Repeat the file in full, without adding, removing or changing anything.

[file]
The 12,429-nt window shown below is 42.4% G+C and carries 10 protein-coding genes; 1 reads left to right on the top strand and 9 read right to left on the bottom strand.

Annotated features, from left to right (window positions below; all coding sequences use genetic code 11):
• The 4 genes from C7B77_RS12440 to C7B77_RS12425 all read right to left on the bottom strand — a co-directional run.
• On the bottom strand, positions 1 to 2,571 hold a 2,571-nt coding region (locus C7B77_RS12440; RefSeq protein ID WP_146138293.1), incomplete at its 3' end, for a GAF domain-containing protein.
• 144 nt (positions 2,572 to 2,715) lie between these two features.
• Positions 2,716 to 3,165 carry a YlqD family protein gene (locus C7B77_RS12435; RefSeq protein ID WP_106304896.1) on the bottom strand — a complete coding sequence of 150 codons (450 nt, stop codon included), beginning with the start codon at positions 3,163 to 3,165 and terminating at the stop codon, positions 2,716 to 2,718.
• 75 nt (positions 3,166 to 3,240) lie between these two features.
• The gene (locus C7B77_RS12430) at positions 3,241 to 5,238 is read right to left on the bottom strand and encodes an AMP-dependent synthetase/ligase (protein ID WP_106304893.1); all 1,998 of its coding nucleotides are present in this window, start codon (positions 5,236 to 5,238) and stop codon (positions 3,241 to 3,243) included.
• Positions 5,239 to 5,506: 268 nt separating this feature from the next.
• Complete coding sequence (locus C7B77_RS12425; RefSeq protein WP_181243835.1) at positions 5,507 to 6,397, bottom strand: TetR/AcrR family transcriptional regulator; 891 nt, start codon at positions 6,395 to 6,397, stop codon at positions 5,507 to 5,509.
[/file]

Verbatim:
The 12,429-nt window shown below is 42.4% G+C and carries 10 protein-coding genes; 1 reads left to right on the top strand and 9 read right to left on the bottom strand.

Annotated features, from left to right (window positions below; all coding sequences use genetic code 11):
• The 4 genes from C7B77_RS12440 to C7B77_RS12425 all read right to left on the bottom strand — a co-directional run.
• On the bottom strand, positions 1 to 2,571 hold a 2,571-nt coding region (locus C7B77_RS12440; RefSeq protein ID WP_146138293.1), incomplete at its 3' end, for a GAF domain-containing protein.
• 144 nt (positions 2,572 to 2,715) lie between these two features.
• Positions 2,716 to 3,165 carry a YlqD family protein gene (locus C7B77_RS12435; RefSeq protein ID WP_106304896.1) on the bottom strand — a complete coding sequence of 150 codons (450 nt, stop codon included), beginning with the start codon at positions 3,163 to 3,165 and terminating at the stop codon, positions 2,716 to 2,718.
• 75 nt (positions 3,166 to 3,240) lie between these two features.
• The gene (locus C7B77_RS12430) at positions 3,241 to 5,238 is read right to left on the bottom strand and encodes an AMP-dependent synthetase/ligase (protein ID WP_106304893.1); all 1,998 of its coding nucleotides are present in this window, start codon (positions 5,236 to 5,238) and stop codon (positions 3,241 to 3,243) included.
• Positions 5,239 to 5,506: 268 nt separating this feature from the next.
• Complete coding sequence (locus C7B77_RS12425; RefSeq protein WP_181243835.1) at positions 5,507 to 6,397, bottom strand: TetR/AcrR family transcriptional regulator; 891 nt, start codon at positions 6,395 to 6,397, stop codon at positions 5,507 to 5,509.